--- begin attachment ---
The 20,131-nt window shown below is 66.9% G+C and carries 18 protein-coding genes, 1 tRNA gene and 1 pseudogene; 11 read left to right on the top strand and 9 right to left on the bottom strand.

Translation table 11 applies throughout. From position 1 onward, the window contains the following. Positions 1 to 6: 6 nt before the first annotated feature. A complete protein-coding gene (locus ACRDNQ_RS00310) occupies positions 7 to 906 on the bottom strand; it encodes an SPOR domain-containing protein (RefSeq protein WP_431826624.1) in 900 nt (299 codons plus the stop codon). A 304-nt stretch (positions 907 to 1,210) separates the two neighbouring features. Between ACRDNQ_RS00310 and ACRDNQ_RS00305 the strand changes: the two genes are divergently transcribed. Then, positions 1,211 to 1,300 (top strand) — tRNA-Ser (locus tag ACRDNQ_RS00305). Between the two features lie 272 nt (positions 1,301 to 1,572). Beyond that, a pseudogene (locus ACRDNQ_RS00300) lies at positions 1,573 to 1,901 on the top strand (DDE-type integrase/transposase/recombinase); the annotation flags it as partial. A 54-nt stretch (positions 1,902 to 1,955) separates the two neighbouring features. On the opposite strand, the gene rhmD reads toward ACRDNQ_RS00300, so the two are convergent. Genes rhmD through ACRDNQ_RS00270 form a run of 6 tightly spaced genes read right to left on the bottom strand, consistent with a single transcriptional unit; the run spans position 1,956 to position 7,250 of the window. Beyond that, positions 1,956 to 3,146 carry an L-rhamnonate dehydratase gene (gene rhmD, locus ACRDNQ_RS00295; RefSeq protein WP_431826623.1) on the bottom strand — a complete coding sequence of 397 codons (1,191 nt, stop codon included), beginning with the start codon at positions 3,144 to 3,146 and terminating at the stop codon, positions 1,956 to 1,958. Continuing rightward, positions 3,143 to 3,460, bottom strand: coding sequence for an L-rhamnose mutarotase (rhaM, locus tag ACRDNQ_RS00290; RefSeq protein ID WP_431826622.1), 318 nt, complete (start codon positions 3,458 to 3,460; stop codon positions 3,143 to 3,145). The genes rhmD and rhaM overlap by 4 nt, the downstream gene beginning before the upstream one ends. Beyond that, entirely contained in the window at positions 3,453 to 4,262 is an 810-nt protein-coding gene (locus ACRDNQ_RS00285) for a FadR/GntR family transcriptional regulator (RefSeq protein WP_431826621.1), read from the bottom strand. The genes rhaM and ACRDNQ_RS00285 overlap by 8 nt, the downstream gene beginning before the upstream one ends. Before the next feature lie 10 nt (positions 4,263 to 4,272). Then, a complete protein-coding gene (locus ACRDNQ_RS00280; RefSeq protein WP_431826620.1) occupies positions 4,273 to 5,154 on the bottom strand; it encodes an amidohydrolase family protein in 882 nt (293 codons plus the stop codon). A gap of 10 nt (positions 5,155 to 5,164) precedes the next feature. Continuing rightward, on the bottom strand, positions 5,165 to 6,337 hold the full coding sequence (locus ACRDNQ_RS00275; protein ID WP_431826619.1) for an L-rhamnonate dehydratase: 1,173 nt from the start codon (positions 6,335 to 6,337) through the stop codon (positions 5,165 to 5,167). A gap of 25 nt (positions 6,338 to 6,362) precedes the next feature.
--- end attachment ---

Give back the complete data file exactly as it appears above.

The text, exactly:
The 20,131-nt window shown below is 66.9% G+C and carries 18 protein-coding genes, 1 tRNA gene and 1 pseudogene; 11 read left to right on the top strand and 9 right to left on the bottom strand.

Translation table 11 applies throughout. From position 1 onward, the window contains the following. Positions 1 to 6: 6 nt before the first annotated feature. A complete protein-coding gene (locus ACRDNQ_RS00310) occupies positions 7 to 906 on the bottom strand; it encodes an SPOR domain-containing protein (RefSeq protein WP_431826624.1) in 900 nt (299 codons plus the stop codon). A 304-nt stretch (positions 907 to 1,210) separates the two neighbouring features. Between ACRDNQ_RS00310 and ACRDNQ_RS00305 the strand changes: the two genes are divergently transcribed. Then, positions 1,211 to 1,300 (top strand) — tRNA-Ser (locus tag ACRDNQ_RS00305). Between the two features lie 272 nt (positions 1,301 to 1,572). Beyond that, a pseudogene (locus ACRDNQ_RS00300) lies at positions 1,573 to 1,901 on the top strand (DDE-type integrase/transposase/recombinase); the annotation flags it as partial. A 54-nt stretch (positions 1,902 to 1,955) separates the two neighbouring features. On the opposite strand, the gene rhmD reads toward ACRDNQ_RS00300, so the two are convergent. Genes rhmD through ACRDNQ_RS00270 form a run of 6 tightly spaced genes read right to left on the bottom strand, consistent with a single transcriptional unit; the run spans position 1,956 to position 7,250 of the window. Beyond that, positions 1,956 to 3,146 carry an L-rhamnonate dehydratase gene (gene rhmD, locus ACRDNQ_RS00295; RefSeq protein WP_431826623.1) on the bottom strand — a complete coding sequence of 397 codons (1,191 nt, stop codon included), beginning with the start codon at positions 3,144 to 3,146 and terminating at the stop codon, positions 1,956 to 1,958. Continuing rightward, positions 3,143 to 3,460, bottom strand: coding sequence for an L-rhamnose mutarotase (rhaM, locus tag ACRDNQ_RS00290; RefSeq protein ID WP_431826622.1), 318 nt, complete (start codon positions 3,458 to 3,460; stop codon positions 3,143 to 3,145). The genes rhmD and rhaM overlap by 4 nt, the downstream gene beginning before the upstream one ends. Beyond that, entirely contained in the window at positions 3,453 to 4,262 is an 810-nt protein-coding gene (locus ACRDNQ_RS00285) for a FadR/GntR family transcriptional regulator (RefSeq protein WP_431826621.1), read from the bottom strand. The genes rhaM and ACRDNQ_RS00285 overlap by 8 nt, the downstream gene beginning before the upstream one ends. Before the next feature lie 10 nt (positions 4,263 to 4,272). Then, a complete protein-coding gene (locus ACRDNQ_RS00280; RefSeq protein WP_431826620.1) occupies positions 4,273 to 5,154 on the bottom strand; it encodes an amidohydrolase family protein in 882 nt (293 codons plus the stop codon). A gap of 10 nt (positions 5,155 to 5,164) precedes the next feature. Continuing rightward, on the bottom strand, positions 5,165 to 6,337 hold the full coding sequence (locus ACRDNQ_RS00275; protein ID WP_431826619.1) for an L-rhamnonate dehydratase: 1,173 nt from the start codon (positions 6,335 to 6,337) through the stop codon (positions 5,165 to 5,167). A gap of 25 nt (positions 6,338 to 6,362) precedes the next feature.